Amid Russia-Ukraine war, don't forget 19 million hungry Yemenis, says UN official

Humanitarian chief Martin Griffiths tells Security Council that the poorest Arab country has now become a 'chronic emergency'

Randa Ali, 3, weighing only four kilogrammes and suffering from acute malnutrition, at camp for displaced people in north-western Yemen. AFP

As Russia's war in Ukraine wages on, the world has been urged not to not to forget the conflict in Yemen where one of the “gravest global humanitarian catastrophes” has left 19 million people facing hunger this year.

The UN Security Council was told on Tuesday that Yemen has become a “chronic emergency”, which can lead to donor fatigue.

UN humanitarian chief Martin Griffiths told the council that more must be done to help the Arab world’s poorest country, where 160,000 are expected to face “famine-like conditions”.

Yemen has the world’s highest percentage of its population in need — with three out of every four Yemenis, or 23.4 million people, vulnerable.

Mr Griffiths, the Undersecretary General for Humanitarian Affairs, spoke on the eve of an online pledging conference for Yemen on Wednesday that was hosted by UN Secretary General Antonio Guterres, Swiss President Ignazio Cassis and Swedish Foreign Minister Ann Linde.

The conference is seeking about $4.3 billion to help more than 17 million people across Yemen this year.

The event “is not just about the money, though that is hugely important”, Mr Griffiths said.

“It is also an opportunity for the international community to show that we are not giving up on Yemen, even after all these years and with new crises emerging. And that is a very important message.”

Mr Griffiths said aid agencies face “alarming and unprecedented funding shortages” that have forced two thirds of major UN programmes to scale down or close in recent months.

Hollywood actress Angelina Jolie is in Yemen to take part in the donor meeting.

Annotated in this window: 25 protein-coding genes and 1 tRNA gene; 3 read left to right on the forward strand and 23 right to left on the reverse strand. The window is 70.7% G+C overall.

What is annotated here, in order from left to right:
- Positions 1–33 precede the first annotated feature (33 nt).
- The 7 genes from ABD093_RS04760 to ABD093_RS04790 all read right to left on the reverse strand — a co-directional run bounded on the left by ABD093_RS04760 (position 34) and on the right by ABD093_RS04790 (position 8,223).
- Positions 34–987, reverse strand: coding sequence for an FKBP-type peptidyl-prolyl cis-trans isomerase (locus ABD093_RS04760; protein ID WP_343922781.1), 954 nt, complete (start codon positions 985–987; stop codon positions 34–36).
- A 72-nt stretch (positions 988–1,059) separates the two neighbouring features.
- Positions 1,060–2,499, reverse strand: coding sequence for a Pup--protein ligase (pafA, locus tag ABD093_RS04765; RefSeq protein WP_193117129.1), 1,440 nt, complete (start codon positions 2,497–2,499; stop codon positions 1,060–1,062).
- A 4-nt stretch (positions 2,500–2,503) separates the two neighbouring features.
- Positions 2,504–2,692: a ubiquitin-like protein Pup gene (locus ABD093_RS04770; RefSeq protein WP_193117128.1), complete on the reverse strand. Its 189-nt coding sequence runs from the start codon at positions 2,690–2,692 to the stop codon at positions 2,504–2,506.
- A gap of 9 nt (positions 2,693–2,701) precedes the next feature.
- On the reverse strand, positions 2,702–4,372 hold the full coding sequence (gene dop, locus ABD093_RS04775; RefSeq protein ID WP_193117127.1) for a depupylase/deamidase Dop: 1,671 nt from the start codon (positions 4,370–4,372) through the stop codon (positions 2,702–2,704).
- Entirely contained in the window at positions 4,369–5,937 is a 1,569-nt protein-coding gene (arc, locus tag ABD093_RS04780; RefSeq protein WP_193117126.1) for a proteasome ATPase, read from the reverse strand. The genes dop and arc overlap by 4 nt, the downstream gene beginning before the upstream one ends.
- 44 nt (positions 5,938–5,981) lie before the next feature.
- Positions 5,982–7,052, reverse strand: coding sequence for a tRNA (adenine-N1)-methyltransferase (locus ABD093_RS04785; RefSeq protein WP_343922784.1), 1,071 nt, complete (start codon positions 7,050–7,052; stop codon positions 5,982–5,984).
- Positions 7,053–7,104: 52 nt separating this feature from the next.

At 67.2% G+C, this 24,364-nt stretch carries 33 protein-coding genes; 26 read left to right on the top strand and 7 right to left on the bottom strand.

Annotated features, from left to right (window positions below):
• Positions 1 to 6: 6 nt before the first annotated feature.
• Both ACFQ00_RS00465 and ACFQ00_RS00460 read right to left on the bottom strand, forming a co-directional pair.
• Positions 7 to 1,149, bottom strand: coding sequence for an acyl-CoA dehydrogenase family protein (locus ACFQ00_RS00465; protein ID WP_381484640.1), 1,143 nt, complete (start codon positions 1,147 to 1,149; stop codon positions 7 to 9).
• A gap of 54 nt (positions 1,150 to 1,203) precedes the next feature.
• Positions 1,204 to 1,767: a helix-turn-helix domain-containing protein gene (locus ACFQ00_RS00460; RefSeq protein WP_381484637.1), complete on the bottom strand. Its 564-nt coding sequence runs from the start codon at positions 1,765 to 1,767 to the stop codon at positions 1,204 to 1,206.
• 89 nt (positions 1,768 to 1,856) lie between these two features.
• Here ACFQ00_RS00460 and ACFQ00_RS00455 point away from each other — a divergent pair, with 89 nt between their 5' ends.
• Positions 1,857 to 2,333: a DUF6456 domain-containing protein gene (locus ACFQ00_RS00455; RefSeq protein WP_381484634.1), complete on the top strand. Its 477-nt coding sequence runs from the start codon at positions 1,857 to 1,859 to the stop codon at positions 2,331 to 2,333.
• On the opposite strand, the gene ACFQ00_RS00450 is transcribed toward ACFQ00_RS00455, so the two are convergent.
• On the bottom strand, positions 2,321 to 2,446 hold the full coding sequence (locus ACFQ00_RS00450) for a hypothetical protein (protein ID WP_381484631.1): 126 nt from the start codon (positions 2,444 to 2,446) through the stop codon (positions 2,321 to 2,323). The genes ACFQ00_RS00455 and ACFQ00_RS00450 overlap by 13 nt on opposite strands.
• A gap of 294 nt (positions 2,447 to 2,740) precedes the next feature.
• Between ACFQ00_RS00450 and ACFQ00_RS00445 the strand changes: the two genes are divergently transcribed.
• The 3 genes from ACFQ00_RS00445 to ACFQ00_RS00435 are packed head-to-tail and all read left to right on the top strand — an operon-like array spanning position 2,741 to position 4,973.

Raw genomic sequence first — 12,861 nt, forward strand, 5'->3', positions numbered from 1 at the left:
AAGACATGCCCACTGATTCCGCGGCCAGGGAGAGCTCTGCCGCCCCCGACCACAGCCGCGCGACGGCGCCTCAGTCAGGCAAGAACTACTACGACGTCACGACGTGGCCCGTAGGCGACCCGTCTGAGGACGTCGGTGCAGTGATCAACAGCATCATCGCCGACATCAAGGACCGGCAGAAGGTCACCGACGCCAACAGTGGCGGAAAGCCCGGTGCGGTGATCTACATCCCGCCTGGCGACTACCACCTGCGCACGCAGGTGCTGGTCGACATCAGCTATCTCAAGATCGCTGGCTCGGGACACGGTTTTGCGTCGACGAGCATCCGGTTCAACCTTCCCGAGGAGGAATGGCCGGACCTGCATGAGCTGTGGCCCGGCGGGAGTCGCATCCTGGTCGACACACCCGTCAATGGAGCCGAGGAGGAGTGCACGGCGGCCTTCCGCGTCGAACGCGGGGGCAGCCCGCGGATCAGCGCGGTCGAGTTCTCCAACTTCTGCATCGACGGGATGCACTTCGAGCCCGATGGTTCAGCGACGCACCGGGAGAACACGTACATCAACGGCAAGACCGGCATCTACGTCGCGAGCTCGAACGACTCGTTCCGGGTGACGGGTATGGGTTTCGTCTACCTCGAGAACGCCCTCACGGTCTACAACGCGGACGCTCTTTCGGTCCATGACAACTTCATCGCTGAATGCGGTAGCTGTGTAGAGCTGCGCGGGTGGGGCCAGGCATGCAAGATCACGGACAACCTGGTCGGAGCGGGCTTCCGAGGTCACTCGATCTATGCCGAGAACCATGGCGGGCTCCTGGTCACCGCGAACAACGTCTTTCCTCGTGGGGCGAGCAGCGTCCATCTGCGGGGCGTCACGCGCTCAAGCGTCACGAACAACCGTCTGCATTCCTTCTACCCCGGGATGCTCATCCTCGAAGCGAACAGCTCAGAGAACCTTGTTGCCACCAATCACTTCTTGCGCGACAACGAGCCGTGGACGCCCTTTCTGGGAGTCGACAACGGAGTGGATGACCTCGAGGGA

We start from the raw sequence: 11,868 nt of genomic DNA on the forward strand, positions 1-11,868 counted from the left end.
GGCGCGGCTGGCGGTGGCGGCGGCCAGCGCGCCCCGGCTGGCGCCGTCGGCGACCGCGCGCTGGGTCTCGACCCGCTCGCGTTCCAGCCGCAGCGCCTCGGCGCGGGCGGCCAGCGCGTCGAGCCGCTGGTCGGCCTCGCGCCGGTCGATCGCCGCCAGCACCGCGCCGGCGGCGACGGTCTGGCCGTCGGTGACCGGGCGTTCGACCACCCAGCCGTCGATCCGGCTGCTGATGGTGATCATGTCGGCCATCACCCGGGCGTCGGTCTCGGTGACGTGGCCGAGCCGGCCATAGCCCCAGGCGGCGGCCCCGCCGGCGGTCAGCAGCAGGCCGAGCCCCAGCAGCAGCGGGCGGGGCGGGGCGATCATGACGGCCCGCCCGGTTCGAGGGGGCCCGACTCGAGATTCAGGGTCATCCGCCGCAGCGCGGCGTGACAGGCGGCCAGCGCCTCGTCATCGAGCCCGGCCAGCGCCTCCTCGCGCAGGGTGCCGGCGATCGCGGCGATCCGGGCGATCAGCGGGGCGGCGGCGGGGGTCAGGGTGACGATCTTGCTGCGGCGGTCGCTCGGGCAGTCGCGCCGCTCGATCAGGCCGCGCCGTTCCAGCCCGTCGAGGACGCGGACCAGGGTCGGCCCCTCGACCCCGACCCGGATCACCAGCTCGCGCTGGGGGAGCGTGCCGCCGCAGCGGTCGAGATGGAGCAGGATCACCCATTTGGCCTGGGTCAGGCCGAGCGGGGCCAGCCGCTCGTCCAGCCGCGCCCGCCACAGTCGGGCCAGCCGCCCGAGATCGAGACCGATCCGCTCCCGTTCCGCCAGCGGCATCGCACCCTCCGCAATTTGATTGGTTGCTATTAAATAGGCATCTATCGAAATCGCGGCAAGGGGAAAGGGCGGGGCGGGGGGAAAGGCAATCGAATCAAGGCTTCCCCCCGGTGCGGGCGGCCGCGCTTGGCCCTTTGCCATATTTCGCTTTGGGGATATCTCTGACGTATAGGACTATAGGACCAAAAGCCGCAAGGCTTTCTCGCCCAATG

Angelina Jolie visits Yemen - in pictures

This has included “deep cuts to core services like food aid, water, health care and relief for people fleeing the violence”, he said.

Yemen has been convulsed by civil war since 2014, when Iranian-backed Houthi rebels took control of the capital and much of the country’s north, forcing the government to flee to the south, then to Saudi Arabia.

A Saudi-led coalition entered the war in March 2015, backed by the US and the UAE, to try to restore Yemeni President Abdrabu Mansur Hadi and his internationally recognised government to power.

Despite a relentless air campaign and ground fighting, the war has deteriorated largely into a stalemate, causing the humanitarian crisis. The US has since suspended its direct involvement in the conflict.

Mr Griffiths said hostilities persist along nearly 50 front lines, including in the strategic, energy-rich central city of Marib, where a two-year Houthi offensive continues, and in western Hajjah “where clashes have escalated sharply in recent weeks”.

Last year, more than 2,500 civilians were killed or wounded in hostilities that forced about 300,000 people to flee their homes. That leaves 4.3 million people displaced in Yemen since 2015, he said.

Yemen's 'path to peace will narrow'

US Ambassador Linda Thomas-Greenfield told the council that the US “is planning a significant contribution” at Wednesday’s pledging conference, “but it will take all donors working together to meet Yemen’s dire needs”.

“We must address Yemen’s humanitarian crises now,” she said. “Otherwise, the path to peace will narrow.”

Hans Grundberg, the UN special envoy for Yemen, told the council that since 2015, donors have spent “an exceptional, an extraordinary and generous sum” of about $14 billion on UN appeals to reduce the suffering of the Yemeni people.

More than 75 per cent of that money has come from six donors — the US, Saudi Arabia, the UAE, the UK, Germany and the European Commission, he said.

Yemen already faces fuel shortages, and price increases are expected “to become even more acute as the energy prices globally continue to rise … because of events which have nothing to do with Yemen”, he said, an apparent reference to the invasion of Ukraine by Russia, a major oil and natural gas producer, and the ensuing sanctions.

Updated: March 16, 2022, 4:25 AM
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